Since the introduction of economic reforms in 1978, China has become one of the world’s fastest growing economies. It is a global super power with formidable influence in the world economy as well as being Australia’s largest trading partner. UNE’s on-the-ground research in China is ensuring students are well prepared to work in this changing business environment.
On Wednesday 29 April the Armidale Business Chamber and the University of New England’s Business School will host an event at the TAS Hoskins Centre to share their observations on doing business with Australia’s number one trading partners.
Recently Dr Lou Conway, Dr Tony Ramsay and Fairfax journalist Matt Cawood accompanied 28 UNE students to Beijing, Shandong, Shanghai and Hong Kong and returned to Australia with broadened insights on how to engage with China.
Based on their experiences and the research UNE Business School conducts into business in China this briefing offers you:
• Observations into business customers and culture of Asia’s fastest growing economy;
• Research findings on consumer trends amongst China’s emerging middle class; and
• Project design and implementation in Chinese agribusiness.
With contributions by UNE Business School experts Professor John Rice and Professor Derek Baker, this is a rare opportunity to gain up-to-date insights – especially about how Chinese consumers respond to products from Australia and other countries – useful in working out the mindset needed in doing business with China.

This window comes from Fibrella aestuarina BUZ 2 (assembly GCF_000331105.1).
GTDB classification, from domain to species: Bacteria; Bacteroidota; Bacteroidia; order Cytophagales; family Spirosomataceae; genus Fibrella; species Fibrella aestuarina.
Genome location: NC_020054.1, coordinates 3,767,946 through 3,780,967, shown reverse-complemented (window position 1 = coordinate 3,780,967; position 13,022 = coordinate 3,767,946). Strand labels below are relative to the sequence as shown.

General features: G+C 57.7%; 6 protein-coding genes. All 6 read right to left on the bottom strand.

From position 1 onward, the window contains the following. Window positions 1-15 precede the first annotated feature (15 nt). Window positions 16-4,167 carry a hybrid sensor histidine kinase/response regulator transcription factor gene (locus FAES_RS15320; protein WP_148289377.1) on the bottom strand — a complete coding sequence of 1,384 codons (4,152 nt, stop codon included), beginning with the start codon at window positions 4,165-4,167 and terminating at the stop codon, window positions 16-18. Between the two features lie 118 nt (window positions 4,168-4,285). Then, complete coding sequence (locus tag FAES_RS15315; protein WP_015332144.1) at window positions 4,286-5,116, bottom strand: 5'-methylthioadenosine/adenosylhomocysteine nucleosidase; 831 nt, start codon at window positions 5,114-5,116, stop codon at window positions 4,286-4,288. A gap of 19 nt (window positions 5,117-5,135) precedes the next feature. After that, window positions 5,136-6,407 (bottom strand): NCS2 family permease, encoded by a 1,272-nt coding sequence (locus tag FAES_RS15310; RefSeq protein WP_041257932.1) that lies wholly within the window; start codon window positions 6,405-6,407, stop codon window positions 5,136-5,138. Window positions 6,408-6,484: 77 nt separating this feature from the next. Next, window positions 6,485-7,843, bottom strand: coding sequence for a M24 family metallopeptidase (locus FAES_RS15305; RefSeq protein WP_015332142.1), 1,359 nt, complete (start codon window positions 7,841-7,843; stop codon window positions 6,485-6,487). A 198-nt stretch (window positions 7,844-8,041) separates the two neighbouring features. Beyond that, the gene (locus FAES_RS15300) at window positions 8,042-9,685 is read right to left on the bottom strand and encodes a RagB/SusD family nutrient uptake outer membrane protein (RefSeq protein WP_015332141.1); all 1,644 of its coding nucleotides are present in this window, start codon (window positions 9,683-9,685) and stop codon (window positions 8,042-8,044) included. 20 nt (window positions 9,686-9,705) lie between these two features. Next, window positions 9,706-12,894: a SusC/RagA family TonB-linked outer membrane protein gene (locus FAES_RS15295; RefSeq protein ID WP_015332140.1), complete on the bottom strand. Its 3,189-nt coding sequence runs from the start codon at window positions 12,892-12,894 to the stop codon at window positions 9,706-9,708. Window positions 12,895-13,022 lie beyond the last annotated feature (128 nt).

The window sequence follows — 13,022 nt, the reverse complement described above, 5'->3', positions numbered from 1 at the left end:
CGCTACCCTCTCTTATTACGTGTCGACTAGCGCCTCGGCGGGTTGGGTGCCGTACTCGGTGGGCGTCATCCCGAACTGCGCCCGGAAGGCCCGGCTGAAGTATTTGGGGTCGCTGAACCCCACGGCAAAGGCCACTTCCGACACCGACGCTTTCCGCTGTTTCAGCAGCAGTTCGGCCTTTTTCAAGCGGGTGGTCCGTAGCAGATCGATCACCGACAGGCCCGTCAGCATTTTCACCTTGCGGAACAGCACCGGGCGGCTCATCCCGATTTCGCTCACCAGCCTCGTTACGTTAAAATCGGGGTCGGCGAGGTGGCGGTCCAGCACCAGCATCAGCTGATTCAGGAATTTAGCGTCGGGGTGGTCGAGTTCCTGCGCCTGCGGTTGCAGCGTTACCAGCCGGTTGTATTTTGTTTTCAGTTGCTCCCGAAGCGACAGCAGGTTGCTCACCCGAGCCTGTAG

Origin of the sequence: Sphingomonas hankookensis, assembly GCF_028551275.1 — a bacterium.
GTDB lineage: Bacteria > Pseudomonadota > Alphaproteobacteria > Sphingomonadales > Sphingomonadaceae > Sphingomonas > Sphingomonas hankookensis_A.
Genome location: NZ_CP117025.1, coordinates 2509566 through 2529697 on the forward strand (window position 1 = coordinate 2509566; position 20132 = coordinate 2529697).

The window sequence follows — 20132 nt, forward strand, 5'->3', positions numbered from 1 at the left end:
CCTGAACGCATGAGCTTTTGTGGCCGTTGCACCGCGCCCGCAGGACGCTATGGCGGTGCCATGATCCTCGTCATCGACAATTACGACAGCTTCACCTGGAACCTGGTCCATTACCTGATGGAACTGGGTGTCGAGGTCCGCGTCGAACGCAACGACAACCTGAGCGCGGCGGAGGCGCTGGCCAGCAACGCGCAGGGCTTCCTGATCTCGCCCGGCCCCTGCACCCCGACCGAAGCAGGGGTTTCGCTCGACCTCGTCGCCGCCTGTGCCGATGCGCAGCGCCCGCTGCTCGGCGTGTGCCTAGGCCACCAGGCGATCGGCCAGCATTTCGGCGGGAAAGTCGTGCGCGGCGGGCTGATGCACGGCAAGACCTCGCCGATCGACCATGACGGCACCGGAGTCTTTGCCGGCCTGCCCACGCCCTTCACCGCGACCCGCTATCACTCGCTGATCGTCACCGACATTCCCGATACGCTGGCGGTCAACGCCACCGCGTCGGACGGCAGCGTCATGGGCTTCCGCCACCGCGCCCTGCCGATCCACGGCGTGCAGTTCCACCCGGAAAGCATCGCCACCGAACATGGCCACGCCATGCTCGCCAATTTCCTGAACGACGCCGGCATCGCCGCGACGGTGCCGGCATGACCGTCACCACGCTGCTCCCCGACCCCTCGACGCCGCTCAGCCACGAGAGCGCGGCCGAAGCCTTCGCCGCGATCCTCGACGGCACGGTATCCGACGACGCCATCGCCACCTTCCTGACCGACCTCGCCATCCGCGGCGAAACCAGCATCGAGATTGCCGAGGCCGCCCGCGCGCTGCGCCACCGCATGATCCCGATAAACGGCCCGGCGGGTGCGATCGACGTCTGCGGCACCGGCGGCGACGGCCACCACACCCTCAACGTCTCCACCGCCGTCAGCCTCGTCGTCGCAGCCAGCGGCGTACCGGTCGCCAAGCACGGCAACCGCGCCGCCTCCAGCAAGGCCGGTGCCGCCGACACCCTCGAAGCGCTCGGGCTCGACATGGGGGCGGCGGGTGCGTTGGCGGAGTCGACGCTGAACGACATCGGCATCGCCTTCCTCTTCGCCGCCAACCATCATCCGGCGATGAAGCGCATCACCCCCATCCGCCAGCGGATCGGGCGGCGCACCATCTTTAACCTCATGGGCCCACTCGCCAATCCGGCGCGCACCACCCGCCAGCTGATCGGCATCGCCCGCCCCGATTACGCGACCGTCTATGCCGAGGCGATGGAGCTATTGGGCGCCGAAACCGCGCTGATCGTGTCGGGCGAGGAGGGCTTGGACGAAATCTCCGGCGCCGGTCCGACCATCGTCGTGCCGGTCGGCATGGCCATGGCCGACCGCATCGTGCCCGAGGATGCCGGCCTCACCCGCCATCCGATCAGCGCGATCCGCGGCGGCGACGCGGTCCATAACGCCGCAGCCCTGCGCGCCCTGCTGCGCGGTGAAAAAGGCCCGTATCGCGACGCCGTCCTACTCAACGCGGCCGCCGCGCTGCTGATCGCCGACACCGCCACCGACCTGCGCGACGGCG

UNE students will share their experiences from the tour and how it changed their view on doing business with China.
Dr Conway said students saw the astonishing wealth that has gravitated to the centres of Chinese cities like Beijing, Shanghai and Hong Kong and more importantly stopped seeing China as a bundle of dry statistics and began to see it through the lens of Chinese society.
“It would be safe to say that no-one returned unchanged – not just in their views about China and its new status as an economic powerhouse, but in their perceptions of Australia and its ability to engage with China”, Dr Conway said.
Tour highlights included briefings at the Australian Embassy in Beijing, National Australia Bank in Shanghai, transport giant Jardines and Citi bank in Hong Kong.
Students also visited a vertically-integrated cattle feedlot, a 5,000-cow Australian-developed dairy, a General Motors car factory and a suburb-sized vegetable greenhouse that impressed the scale of production in China.
This free event starts at 5.15pm and you can register by phoning Tracy Pendergast on 6771-1177 or by visiting the Chamber website: www.armidalechamber.com.au